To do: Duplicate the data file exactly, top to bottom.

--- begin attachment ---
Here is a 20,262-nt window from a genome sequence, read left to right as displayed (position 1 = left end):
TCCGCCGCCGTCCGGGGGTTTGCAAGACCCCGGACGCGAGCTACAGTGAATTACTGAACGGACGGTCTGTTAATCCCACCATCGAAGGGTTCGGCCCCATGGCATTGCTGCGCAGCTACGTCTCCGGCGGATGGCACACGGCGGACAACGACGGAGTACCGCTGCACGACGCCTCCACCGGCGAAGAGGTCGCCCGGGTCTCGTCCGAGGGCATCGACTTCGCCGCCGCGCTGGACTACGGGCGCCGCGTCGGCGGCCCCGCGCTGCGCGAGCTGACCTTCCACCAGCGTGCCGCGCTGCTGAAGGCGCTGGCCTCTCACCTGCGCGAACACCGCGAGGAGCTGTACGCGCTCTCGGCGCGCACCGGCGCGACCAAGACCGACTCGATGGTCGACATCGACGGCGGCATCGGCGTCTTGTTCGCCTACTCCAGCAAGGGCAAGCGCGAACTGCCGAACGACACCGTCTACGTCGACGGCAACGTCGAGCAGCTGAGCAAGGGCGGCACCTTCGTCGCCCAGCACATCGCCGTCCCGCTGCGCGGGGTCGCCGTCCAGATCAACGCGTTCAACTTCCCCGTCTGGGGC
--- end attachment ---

Here is a 20,262-nt window from a genome sequence, read left to right as displayed (position 1 = left end):
TCCGCCGCCGTCCGGGGGTTTGCAAGACCCCGGACGCGAGCTACAGTGAATTACTGAACGGACGGTCTGTTAATCCCACCATCGAAGGGTTCGGCCCCATGGCATTGCTGCGCAGCTACGTCTCCGGCGGATGGCACACGGCGGACAACGACGGAGTACCGCTGCACGACGCCTCCACCGGCGAAGAGGTCGCCCGGGTCTCGTCCGAGGGCATCGACTTCGCCGCCGCGCTGGACTACGGGCGCCGCGTCGGCGGCCCCGCGCTGCGCGAGCTGACCTTCCACCAGCGTGCCGCGCTGCTGAAGGCGCTGGCCTCTCACCTGCGCGAACACCGCGAGGAGCTGTACGCGCTCTCGGCGCGCACCGGCGCGACCAAGACCGACTCGATGGTCGACATCGACGGCGGCATCGGCGTCTTGTTCGCCTACTCCAGCAAGGGCAAGCGCGAACTGCCGAACGACACCGTCTACGTCGACGGCAACGTCGAGCAGCTGAGCAAGGGCGGCACCTTCGTCGCCCAGCACATCGCCGTCCCGCTGCGCGGGGTCGCCGTCCAGATCAACGCGTTCAACTTCCCCGTCTGGGGC